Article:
CMS transitioned a portion of its Non-Group Health Plan (NGHP) recovery work to its Commercial Repayment Center (CRC) on October 5, 2015. The CRC will now be responsible for pursuing conditional payment recovery directly from liability insurers (including self –insured entities), no-fault insurers or workers’ compensation entities. As part of CMS’ ongoing effort to provide information regarding the new process, CMS posted a “Frequently Asked Questions” (FAQ) document on its website today. The questions and answers are copied below.
Q1. When should I talk to the Benefits Coordination and Recovery Center?
A1. Please contact the Benefits Coordination and Recovery Center (BCRC) for all of the following:
• When you are reporting or updating an MSP occurrence.
• When Medicare is pursuing recovery from the beneficiary as the identified debtor. Medicare beneficiaries and their representatives should always contact the BCRC.
• When you are an applicable plan that is already working with the BCRC on a recovery case, you should continue to do so until the case is resolved.
Q2. When should I talk to the Commercial Repayment Center?
A2. Please contact the Commercial Repayment Center (CRC) if you are an applicable plan or recovery agent for an applicable plan and you have questions about recovery cases initiated by the CRC (that is, you have received correspondence from the CRC).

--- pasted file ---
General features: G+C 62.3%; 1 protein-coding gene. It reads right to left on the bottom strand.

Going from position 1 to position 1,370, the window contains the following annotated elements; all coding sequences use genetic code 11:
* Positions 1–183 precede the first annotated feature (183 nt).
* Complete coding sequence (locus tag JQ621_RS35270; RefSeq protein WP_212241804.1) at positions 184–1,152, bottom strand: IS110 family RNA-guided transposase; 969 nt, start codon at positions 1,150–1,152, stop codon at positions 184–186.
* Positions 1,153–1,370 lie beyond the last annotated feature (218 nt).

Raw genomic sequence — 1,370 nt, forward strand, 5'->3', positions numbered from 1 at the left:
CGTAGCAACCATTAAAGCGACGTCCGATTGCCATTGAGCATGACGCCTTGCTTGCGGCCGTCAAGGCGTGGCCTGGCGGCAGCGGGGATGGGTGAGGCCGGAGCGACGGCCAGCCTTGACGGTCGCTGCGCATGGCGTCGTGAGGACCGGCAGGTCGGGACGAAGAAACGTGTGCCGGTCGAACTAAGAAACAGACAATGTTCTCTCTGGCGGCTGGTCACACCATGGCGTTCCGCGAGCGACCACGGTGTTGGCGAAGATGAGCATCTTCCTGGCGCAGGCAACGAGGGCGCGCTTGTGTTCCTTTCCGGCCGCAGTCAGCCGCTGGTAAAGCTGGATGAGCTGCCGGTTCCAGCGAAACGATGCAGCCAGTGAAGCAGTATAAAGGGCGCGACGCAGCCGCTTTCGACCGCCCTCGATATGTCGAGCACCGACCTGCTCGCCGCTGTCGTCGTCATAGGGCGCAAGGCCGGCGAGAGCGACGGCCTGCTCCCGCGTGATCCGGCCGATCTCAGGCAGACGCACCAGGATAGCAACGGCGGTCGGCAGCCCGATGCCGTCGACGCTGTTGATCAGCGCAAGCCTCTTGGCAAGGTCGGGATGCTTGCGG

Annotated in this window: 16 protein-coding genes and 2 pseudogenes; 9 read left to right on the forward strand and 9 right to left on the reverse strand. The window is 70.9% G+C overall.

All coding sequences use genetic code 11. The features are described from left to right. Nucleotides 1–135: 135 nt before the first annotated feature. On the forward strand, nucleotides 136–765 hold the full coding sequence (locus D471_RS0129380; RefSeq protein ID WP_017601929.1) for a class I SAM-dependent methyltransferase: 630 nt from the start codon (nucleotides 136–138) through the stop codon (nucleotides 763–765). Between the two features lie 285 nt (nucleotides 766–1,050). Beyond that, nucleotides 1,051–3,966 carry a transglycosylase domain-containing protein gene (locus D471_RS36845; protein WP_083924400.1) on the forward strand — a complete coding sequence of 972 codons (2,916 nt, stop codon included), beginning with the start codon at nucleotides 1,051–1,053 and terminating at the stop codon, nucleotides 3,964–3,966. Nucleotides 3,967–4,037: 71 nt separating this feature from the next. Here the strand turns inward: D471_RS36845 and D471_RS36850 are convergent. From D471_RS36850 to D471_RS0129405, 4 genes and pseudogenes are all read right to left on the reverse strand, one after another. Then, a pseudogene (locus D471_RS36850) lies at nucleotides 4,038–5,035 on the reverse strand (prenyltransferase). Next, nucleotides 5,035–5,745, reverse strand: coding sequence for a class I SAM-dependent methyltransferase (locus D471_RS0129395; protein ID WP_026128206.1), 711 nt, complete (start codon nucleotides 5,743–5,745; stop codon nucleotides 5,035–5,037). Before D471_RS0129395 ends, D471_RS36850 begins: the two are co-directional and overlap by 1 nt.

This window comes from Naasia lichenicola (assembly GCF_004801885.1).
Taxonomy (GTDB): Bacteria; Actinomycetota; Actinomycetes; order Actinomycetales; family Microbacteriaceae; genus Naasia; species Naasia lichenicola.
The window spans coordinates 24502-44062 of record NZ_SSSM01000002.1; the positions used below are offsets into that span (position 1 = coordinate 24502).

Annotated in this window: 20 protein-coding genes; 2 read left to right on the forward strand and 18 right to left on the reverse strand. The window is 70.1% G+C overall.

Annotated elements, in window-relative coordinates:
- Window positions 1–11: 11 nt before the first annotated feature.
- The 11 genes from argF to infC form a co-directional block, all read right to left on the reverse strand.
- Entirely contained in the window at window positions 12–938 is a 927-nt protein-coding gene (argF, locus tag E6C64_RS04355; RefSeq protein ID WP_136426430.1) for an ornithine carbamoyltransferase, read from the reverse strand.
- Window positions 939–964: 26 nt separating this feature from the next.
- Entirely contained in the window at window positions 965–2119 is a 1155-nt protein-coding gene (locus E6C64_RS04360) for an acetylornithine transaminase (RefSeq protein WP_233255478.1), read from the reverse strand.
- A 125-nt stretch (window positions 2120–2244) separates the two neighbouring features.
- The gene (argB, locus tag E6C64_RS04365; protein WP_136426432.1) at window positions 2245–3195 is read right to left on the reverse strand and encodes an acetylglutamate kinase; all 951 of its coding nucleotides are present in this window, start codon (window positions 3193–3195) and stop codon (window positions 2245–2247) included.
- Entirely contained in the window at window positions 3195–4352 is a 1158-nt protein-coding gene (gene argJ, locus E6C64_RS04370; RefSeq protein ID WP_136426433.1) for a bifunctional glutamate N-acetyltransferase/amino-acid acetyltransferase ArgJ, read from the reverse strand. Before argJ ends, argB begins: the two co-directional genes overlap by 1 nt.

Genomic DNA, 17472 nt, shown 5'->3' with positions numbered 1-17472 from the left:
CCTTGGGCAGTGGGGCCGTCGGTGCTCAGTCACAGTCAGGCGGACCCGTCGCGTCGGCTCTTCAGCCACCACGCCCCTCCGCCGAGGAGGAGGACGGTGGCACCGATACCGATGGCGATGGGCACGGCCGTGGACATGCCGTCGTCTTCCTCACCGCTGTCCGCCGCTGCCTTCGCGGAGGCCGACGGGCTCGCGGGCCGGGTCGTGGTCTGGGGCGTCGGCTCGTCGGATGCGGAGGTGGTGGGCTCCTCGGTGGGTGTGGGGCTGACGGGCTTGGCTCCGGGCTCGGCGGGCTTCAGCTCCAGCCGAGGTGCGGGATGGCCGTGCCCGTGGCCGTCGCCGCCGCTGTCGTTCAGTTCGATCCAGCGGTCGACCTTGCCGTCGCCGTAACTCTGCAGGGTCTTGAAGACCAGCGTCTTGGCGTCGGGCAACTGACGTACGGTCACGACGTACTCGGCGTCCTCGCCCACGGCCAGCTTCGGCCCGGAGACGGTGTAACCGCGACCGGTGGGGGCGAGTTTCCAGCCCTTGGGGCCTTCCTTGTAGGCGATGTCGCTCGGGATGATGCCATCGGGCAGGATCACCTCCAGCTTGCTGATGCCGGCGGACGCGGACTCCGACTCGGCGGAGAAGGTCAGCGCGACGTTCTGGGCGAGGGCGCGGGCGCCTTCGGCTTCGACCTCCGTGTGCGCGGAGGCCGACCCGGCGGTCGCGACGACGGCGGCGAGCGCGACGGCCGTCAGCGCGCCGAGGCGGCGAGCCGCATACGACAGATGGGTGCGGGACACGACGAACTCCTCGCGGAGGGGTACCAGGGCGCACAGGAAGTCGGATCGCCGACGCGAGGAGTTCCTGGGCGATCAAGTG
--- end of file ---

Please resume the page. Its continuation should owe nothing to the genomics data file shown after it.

Q3. When is CMS pursuing recovery from a beneficiary versus recovery from the applicable plan?
A3. The CMS may recover from the primary payer, the beneficiary, or any other entity receiving payments from the primary payer when there is a settlement, judgment, award, or other payment.
• In general, CMS pursues recovery directly from an applicable plan as the identified debtor when an applicable plan reports that it has ongoing responsibility for medicals (ORM) or otherwise notifies CMS of its primary payment responsibility, as the assumption is that the applicable plan’s responsibility is not in dispute. This situation most frequently occurs in no-fault insurance and workers’ compensation.
• In general, CMS pursues recovery from the beneficiary when the applicable plan has not reported ORM and has not otherwise notified CMS of primary payment responsibility. Typically this is when the beneficiary obtains a lump sum settlement, judgment, award, or other payment. This situation most frequently occurs with liability insurance, including self-insurance.
Q4: What prompts the CRC to issue a Conditional Payment Notice versus a Conditional Payment Letter to the applicable plan?
A4: The Conditional Payment Notice (CPN) and Conditional Payment Letter (CPL) provide the same information regarding conditional payments and allow recipients an opportunity to dispute conditional payments before the demand is issued. The CRC will issue the CPN and CPL in slightly different circumstances than when the BCRC issues CPNs and CPLs.
A CPN will be issued by the CRC when the applicable plan has notified CMS that it has primary payment responsibility for certain care and Medicare has made conditional payments.